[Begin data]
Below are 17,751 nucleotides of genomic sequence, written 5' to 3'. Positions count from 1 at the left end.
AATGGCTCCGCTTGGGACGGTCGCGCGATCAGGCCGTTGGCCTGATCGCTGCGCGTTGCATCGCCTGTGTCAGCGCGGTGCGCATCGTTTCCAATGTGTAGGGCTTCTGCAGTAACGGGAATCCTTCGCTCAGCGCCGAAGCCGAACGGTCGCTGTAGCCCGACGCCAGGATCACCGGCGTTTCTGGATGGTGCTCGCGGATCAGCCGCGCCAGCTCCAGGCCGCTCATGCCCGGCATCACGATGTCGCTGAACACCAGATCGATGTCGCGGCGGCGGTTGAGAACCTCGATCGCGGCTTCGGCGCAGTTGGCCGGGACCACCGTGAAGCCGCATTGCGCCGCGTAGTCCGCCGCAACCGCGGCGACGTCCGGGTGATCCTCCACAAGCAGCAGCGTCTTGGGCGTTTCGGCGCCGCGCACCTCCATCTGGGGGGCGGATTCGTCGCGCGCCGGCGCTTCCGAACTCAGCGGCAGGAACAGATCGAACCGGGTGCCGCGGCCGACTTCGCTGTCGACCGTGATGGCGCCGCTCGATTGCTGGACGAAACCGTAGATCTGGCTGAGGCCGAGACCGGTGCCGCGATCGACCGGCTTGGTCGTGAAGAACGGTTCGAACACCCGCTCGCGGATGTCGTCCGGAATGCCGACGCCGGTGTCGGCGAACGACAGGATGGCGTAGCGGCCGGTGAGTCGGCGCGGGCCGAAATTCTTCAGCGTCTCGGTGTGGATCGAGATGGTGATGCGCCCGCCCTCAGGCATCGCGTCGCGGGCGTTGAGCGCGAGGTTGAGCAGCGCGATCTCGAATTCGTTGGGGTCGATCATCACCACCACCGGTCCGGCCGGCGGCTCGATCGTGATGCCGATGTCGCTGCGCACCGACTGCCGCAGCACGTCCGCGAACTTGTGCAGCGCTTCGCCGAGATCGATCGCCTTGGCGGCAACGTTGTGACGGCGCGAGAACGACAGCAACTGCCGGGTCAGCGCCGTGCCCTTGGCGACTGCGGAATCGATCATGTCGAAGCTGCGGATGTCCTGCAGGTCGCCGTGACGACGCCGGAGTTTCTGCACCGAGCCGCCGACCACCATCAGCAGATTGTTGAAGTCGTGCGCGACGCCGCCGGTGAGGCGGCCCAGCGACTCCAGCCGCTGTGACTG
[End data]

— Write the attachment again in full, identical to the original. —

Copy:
Below are 17,751 nucleotides of genomic sequence, written 5' to 3'. Positions count from 1 at the left end.
AATGGCTCCGCTTGGGACGGTCGCGCGATCAGGCCGTTGGCCTGATCGCTGCGCGTTGCATCGCCTGTGTCAGCGCGGTGCGCATCGTTTCCAATGTGTAGGGCTTCTGCAGTAACGGGAATCCTTCGCTCAGCGCCGAAGCCGAACGGTCGCTGTAGCCCGACGCCAGGATCACCGGCGTTTCTGGATGGTGCTCGCGGATCAGCCGCGCCAGCTCCAGGCCGCTCATGCCCGGCATCACGATGTCGCTGAACACCAGATCGATGTCGCGGCGGCGGTTGAGAACCTCGATCGCGGCTTCGGCGCAGTTGGCCGGGACCACCGTGAAGCCGCATTGCGCCGCGTAGTCCGCCGCAACCGCGGCGACGTCCGGGTGATCCTCCACAAGCAGCAGCGTCTTGGGCGTTTCGGCGCCGCGCACCTCCATCTGGGGGGCGGATTCGTCGCGCGCCGGCGCTTCCGAACTCAGCGGCAGGAACAGATCGAACCGGGTGCCGCGGCCGACTTCGCTGTCGACCGTGATGGCGCCGCTCGATTGCTGGACGAAACCGTAGATCTGGCTGAGGCCGAGACCGGTGCCGCGATCGACCGGCTTGGTCGTGAAGAACGGTTCGAACACCCGCTCGCGGATGTCGTCCGGAATGCCGACGCCGGTGTCGGCGAACGACAGGATGGCGTAGCGGCCGGTGAGTCGGCGCGGGCCGAAATTCTTCAGCGTCTCGGTGTGGATCGAGATGGTGATGCGCCCGCCCTCAGGCATCGCGTCGCGGGCGTTGAGCGCGAGGTTGAGCAGCGCGATCTCGAATTCGTTGGGGTCGATCATCACCACCACCGGTCCGGCCGGCGGCTCGATCGTGATGCCGATGTCGCTGCGCACCGACTGCCGCAGCACGTCCGCGAACTTGTGCAGCGCTTCGCCGAGATCGATCGCCTTGGCGGCAACGTTGTGACGGCGCGAGAACGACAGCAACTGCCGGGTCAGCGCCGTGCCCTTGGCGACTGCGGAATCGATCATGTCGAAGCTGCGGATGTCCTGCAGGTCGCCGTGACGACGCCGGAGTTTCTGCACCGAGCCGCCGACCACCATCAGCAGATTGTTGAAGTCGTGCGCGACGCCGCCGGTGAGGCGGCCCAGCGACTCCAGCCGCTGTGACTG